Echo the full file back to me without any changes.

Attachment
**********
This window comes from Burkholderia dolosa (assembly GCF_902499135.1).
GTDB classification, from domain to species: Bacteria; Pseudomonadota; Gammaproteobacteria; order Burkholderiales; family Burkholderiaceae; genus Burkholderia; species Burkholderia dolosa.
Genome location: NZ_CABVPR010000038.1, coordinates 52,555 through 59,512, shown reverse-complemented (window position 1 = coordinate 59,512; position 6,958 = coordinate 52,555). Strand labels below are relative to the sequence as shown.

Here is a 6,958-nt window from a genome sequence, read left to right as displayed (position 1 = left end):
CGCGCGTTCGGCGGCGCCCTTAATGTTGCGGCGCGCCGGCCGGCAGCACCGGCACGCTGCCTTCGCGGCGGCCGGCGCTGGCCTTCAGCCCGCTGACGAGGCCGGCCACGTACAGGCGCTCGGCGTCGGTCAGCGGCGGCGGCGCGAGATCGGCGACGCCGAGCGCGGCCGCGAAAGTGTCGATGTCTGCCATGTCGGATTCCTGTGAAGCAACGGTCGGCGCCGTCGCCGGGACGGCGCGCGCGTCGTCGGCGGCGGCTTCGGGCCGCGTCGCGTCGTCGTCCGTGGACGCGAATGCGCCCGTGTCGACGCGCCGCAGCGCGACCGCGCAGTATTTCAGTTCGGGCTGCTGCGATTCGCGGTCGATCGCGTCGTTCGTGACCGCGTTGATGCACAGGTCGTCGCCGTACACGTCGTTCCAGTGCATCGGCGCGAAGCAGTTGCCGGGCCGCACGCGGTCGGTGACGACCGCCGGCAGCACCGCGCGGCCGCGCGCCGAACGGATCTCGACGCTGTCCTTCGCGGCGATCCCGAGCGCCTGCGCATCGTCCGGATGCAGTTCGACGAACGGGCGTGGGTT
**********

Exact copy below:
This window comes from Burkholderia dolosa (assembly GCF_902499135.1).
GTDB classification, from domain to species: Bacteria; Pseudomonadota; Gammaproteobacteria; order Burkholderiales; family Burkholderiaceae; genus Burkholderia; species Burkholderia dolosa.
Genome location: NZ_CABVPR010000038.1, coordinates 52,555 through 59,512, shown reverse-complemented (window position 1 = coordinate 59,512; position 6,958 = coordinate 52,555). Strand labels below are relative to the sequence as shown.

Here is a 6,958-nt window from a genome sequence, read left to right as displayed (position 1 = left end):
CGCGCGTTCGGCGGCGCCCTTAATGTTGCGGCGCGCCGGCCGGCAGCACCGGCACGCTGCCTTCGCGGCGGCCGGCGCTGGCCTTCAGCCCGCTGACGAGGCCGGCCACGTACAGGCGCTCGGCGTCGGTCAGCGGCGGCGGCGCGAGATCGGCGACGCCGAGCGCGGCCGCGAAAGTGTCGATGTCTGCCATGTCGGATTCCTGTGAAGCAACGGTCGGCGCCGTCGCCGGGACGGCGCGCGCGTCGTCGGCGGCGGCTTCGGGCCGCGTCGCGTCGTCGTCCGTGGACGCGAATGCGCCCGTGTCGACGCGCCGCAGCGCGACCGCGCAGTATTTCAGTTCGGGCTGCTGCGATTCGCGGTCGATCGCGTCGTTCGTGACCGCGTTGATGCACAGGTCGTCGCCGTACACGTCGTTCCAGTGCATCGGCGCGAAGCAGTTGCCGGGCCGCACGCGGTCGGTGACGACCGCCGGCAGCACCGCGCGGCCGCGCGCCGAACGGATCTCGACGCTGTCCTTCGCGGCGATCCCGAGCGCCTGCGCATCGTCCGGATGCAGTTCGACGAACGGGCGTGGGTT